Advertisement

Mindfulness

, Volume 8, Issue 2, pp 368–378 | Cite as

The Meaning and Doing of Mindfulness: The Role of Values in the Link Between Mindfulness and Well-Being

  • Alison M. Christie
  • Paul W. B. Atkins
  • James N. Donald
ORIGINAL PAPER

Abstract

The role of values-based action in facilitating change is central to Acceptance and Commitment Therapy but more peripheral in more traditional mindfulness-based interventions. This paper examined the role of values-based action in the relationship between mindfulness and both eudemonic and hedonic well-being in two samples—an undergraduate sample (n = 630) and a postgraduate sample (n = 199). It was hypothesized that mindfulness would be related to well-being indirectly through values-based action, measured as decreases in psychological barriers to values-based action and increases in values-congruent behavior. In both samples, significant indirect effects were identified from mindfulness to hedonic and eudemonic well-being through values-based action. These studies provide initial evidence that mindfulness effects well-being partly through facilitating meaningful behavioral change. The implication of this finding is that mindfulness interventions may be enhanced with an explicit focus on values clarification and the application of mindfulness to values-based behavior.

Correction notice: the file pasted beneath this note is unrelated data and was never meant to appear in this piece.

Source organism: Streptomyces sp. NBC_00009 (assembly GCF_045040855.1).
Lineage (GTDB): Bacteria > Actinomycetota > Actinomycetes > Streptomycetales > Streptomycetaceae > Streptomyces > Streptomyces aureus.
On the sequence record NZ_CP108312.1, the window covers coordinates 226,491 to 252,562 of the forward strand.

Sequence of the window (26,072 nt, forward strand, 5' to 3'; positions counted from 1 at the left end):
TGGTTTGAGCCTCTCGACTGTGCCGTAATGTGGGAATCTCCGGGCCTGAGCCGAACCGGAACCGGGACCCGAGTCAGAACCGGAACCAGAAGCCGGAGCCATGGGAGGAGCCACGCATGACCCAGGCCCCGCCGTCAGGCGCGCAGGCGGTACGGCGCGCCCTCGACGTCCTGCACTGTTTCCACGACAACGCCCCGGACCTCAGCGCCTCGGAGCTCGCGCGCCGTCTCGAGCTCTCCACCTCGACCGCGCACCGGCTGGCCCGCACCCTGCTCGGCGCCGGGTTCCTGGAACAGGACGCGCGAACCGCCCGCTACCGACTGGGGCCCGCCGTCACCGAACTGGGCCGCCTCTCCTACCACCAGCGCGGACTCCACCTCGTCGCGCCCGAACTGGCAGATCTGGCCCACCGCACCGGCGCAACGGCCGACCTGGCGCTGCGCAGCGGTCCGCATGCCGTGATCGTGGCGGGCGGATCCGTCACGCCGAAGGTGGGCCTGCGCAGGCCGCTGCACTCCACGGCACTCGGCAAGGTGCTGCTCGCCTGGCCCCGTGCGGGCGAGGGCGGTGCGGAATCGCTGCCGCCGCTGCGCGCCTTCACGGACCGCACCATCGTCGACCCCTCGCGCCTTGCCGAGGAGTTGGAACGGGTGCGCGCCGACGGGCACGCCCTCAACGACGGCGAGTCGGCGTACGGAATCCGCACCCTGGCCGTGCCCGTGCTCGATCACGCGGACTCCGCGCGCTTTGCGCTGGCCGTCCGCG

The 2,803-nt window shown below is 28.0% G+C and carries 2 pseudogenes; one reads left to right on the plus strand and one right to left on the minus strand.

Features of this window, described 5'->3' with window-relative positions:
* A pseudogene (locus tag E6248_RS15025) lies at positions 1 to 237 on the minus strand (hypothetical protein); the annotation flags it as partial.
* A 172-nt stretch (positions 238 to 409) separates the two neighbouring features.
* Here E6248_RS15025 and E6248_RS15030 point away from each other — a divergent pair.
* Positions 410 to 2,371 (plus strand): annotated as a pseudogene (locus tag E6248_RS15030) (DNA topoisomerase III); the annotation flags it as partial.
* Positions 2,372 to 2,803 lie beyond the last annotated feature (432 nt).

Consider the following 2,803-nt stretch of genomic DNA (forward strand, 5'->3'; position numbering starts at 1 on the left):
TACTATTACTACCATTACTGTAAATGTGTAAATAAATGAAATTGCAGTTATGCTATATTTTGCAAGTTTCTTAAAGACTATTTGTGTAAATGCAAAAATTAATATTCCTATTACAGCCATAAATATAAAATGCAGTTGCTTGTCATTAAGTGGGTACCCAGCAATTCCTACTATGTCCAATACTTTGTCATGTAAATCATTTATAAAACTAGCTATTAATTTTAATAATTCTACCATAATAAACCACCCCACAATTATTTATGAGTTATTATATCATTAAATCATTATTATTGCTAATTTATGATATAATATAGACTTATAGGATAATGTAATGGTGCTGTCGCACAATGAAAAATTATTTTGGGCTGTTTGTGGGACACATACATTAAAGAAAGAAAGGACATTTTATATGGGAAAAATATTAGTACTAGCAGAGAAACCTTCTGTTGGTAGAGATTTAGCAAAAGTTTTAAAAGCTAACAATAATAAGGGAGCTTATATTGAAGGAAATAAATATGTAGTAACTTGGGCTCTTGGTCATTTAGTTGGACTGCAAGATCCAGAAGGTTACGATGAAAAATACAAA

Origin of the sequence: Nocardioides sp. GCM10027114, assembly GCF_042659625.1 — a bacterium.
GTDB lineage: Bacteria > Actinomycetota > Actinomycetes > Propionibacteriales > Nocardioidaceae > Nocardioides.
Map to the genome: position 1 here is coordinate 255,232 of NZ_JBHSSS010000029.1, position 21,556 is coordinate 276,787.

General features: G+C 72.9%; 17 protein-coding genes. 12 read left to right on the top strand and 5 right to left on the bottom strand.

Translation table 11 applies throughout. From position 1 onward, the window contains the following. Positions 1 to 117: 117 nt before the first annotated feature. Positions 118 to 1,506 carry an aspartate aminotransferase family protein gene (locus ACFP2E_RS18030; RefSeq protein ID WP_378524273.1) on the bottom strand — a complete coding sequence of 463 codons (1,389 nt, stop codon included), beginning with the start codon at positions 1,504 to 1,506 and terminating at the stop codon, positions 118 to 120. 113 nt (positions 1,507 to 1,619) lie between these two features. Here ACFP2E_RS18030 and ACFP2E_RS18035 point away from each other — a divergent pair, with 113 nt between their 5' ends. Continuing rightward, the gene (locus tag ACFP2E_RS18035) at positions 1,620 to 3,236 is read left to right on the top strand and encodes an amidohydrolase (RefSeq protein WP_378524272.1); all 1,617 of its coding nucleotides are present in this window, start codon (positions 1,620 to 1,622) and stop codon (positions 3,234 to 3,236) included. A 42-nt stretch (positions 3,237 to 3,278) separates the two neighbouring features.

Keywords

Values Mindfulness Well-being Acceptance and commitment therapy Mechanisms of change 

Notes

Compliance with Ethical Standards

Conflict of Interest

The authors declare that they have no conflict of interest.

Supplementary material

12671_2016_606_MOESM1_ESM.pdf (912 kb)